Shaping Youth Interviews ATB Director Darryl Roberts

Last Friday I broke policy and posted America the Beautiful: “See it. Support it.” sight unseen!

48 hours ago I saw it; applauded it. 24 hours ago I started a ‘social media scramble’ to rally a posse of social media pals to “Tweet it, Digg it, Blog it, Friend it,” and NOW, I’m asking YOU to get your keister  into a seat and spike the ATB movie weekend open, so he can land broader distribution to raise awareness about beauty obsession’s tipping point of toxicity among kids.

More action steps and plans on how he’s doing that this weekend when I post my interview. (yes, above headline was a ‘prequel/teaser eyegrab,’ hey, I’m in media/marketing!)

This is a rebel yell shout out on his behalf to goose parents, teens, and overwhelmed media “power-shruggers” who sigh, “But what can we DO?”

Be there. In ANY of the opening cities, including San Diego and Las Vegas tonight! (slate here) TONIGHT in San Francisco, it’s opening at the Sundance Kabuki, and Darryl will take Q&A following the 7:20pm show only. (Need a pal to go? People are posting on CraigsList, talk about a blind date that will open your eyes!) Seeing the film ANY time this weekend Aug. 29-31 would be extra helpful in opening markets, even if it’s staying longer so see it with OR without your teens.

Alas, it IS currently rated “R” (based on one word uttered for emphasis on screen by Eve Ensler) but it’ll edit to PG-13 to go ‘en masse’ to schools if we can all support it NOW and lift the veil on the ‘ugly truth about beauty.’

If you’re concerned about bringing the kids, leave a note on Shaping Youth and I’ll get back to you on specifics…it’s PG-13 in Canada, and frankly, should’ve been here based on the minimal ‘language’ so I’ll be anxious for awareness to build with more reach.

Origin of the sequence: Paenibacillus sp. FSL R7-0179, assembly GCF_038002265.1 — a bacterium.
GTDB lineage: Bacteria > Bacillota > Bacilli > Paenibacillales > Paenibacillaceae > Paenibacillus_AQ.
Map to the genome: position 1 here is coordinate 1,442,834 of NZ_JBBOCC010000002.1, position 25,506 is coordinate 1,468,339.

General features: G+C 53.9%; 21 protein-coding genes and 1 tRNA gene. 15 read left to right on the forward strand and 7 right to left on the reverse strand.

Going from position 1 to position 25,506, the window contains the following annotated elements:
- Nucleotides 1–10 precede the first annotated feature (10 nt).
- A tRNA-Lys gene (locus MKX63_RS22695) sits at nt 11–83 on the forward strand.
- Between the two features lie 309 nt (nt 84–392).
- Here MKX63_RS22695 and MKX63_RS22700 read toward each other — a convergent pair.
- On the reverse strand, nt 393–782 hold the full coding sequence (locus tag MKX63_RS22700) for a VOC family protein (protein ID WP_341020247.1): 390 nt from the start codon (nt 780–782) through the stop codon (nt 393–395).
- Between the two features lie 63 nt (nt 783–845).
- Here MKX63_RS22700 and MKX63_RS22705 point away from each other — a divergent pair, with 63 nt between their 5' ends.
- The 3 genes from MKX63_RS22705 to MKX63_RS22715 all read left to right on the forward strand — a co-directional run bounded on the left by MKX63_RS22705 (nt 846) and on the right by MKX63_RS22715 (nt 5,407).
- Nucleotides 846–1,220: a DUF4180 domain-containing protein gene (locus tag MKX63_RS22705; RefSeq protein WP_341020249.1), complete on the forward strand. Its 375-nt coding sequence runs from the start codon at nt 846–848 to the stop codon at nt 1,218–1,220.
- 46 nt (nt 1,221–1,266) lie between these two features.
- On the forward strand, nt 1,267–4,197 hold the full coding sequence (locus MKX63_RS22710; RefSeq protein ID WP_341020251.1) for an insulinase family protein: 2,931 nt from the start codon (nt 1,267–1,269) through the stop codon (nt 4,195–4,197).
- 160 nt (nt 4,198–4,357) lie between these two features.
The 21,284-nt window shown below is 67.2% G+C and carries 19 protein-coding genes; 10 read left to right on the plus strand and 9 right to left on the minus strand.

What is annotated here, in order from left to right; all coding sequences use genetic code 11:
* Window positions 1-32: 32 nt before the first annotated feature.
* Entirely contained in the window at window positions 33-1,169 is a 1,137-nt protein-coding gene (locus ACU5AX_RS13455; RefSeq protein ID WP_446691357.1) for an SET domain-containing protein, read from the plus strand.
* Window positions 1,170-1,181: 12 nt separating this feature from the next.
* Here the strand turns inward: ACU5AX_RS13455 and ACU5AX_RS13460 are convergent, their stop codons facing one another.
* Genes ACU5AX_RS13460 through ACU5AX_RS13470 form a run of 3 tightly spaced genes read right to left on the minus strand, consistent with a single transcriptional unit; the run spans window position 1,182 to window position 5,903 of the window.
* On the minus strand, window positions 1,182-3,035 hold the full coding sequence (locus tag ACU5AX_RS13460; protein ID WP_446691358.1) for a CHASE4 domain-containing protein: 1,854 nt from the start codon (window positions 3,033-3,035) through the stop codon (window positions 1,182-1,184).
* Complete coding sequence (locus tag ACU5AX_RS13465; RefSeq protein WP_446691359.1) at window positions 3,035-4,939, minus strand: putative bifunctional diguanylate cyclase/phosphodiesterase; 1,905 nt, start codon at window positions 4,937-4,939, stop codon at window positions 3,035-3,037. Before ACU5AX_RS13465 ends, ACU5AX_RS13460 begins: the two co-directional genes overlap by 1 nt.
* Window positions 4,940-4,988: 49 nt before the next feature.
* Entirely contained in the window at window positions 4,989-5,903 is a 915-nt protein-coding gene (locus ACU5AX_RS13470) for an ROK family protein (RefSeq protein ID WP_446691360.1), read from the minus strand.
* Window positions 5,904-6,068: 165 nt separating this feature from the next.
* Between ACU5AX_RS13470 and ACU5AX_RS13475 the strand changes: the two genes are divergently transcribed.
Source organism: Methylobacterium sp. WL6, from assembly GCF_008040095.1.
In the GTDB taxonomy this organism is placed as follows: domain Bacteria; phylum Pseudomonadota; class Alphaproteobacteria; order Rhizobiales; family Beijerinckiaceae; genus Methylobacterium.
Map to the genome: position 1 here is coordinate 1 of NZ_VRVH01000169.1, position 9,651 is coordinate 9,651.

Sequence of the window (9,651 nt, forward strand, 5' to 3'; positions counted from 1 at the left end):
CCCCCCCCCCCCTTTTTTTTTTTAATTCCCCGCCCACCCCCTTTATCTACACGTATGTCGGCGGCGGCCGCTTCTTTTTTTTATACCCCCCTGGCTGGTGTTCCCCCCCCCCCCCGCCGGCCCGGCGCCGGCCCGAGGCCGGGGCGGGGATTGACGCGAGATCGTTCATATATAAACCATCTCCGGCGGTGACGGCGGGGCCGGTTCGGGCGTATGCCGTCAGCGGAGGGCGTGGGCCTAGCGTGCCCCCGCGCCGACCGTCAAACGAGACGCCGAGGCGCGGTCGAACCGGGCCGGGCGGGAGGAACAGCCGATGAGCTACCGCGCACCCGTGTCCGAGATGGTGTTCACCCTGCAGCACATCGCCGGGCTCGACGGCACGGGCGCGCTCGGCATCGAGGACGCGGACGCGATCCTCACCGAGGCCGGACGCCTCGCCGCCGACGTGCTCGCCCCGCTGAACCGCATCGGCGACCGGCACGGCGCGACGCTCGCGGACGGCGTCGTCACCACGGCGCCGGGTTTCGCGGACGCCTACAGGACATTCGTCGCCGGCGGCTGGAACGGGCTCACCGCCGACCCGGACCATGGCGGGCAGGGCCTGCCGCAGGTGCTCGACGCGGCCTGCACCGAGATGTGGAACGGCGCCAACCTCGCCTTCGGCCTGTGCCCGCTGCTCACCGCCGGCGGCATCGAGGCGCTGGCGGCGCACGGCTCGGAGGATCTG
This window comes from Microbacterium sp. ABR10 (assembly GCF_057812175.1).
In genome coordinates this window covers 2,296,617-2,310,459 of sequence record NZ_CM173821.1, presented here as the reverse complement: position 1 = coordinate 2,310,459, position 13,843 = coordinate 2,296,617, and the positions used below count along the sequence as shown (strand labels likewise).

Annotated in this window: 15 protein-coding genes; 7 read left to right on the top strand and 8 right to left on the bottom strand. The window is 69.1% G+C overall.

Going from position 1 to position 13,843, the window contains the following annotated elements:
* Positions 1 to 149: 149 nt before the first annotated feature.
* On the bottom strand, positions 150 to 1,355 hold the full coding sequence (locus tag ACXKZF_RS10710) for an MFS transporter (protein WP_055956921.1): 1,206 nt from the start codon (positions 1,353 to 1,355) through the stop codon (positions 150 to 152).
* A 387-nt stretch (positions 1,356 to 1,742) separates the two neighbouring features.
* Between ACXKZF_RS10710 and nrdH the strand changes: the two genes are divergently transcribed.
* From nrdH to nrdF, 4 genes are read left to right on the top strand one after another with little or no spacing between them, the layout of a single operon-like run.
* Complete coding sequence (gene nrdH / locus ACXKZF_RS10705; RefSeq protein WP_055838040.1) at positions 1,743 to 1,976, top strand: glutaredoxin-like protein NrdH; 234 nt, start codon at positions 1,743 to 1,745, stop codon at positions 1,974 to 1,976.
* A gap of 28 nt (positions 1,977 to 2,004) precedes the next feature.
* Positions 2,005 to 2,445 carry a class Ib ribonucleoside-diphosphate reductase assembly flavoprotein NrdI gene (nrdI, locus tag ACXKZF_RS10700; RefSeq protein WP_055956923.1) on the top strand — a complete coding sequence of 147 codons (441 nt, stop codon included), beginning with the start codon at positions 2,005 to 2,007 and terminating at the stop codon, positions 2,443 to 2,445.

The R vs. PG-13 conundrum is similar to my ‘Missed Opportunity for Mass Messaging’ post about Fast Food Nation, although that was a MUCH darker film than what we’re looking at here!

This could almost be called ‘documentary light’ for the entertaining and enlightening pop culture spin Darryl gave to this important issue to make it palatable for the masses…

I’d say to ‘check out the reviews’ on Common Sense Media but I don’t even SEE it there yet, so I’ll go with their kids’ media literacy mantra which proclaims,

“We can’t always cover their eyes, but we can teach them to see.”

Stay tuned for my interview with Darryl this weekend, meanwhile tune into our allied channels where the ATB topic is featured prominently:

New Moon Girl Media: When Do You Feel Beautiful?

Reign of the Girl Child: American the Beautiful’s Beautiful NYC Opening

Childhood Matters Podcast: Helping Preteens Develop A Healthy Body Image (Nurse Rona Renner speaks with two Bay Area medical experts 6-29-08

And to tide you over until I post the interview, Shaping Youth’s body image expert Dr. Robyn Silverman gives a snapshot of stats from the newly released YWCA report, Beauty at Any Cost, supported in partnership with the making of the ATB film…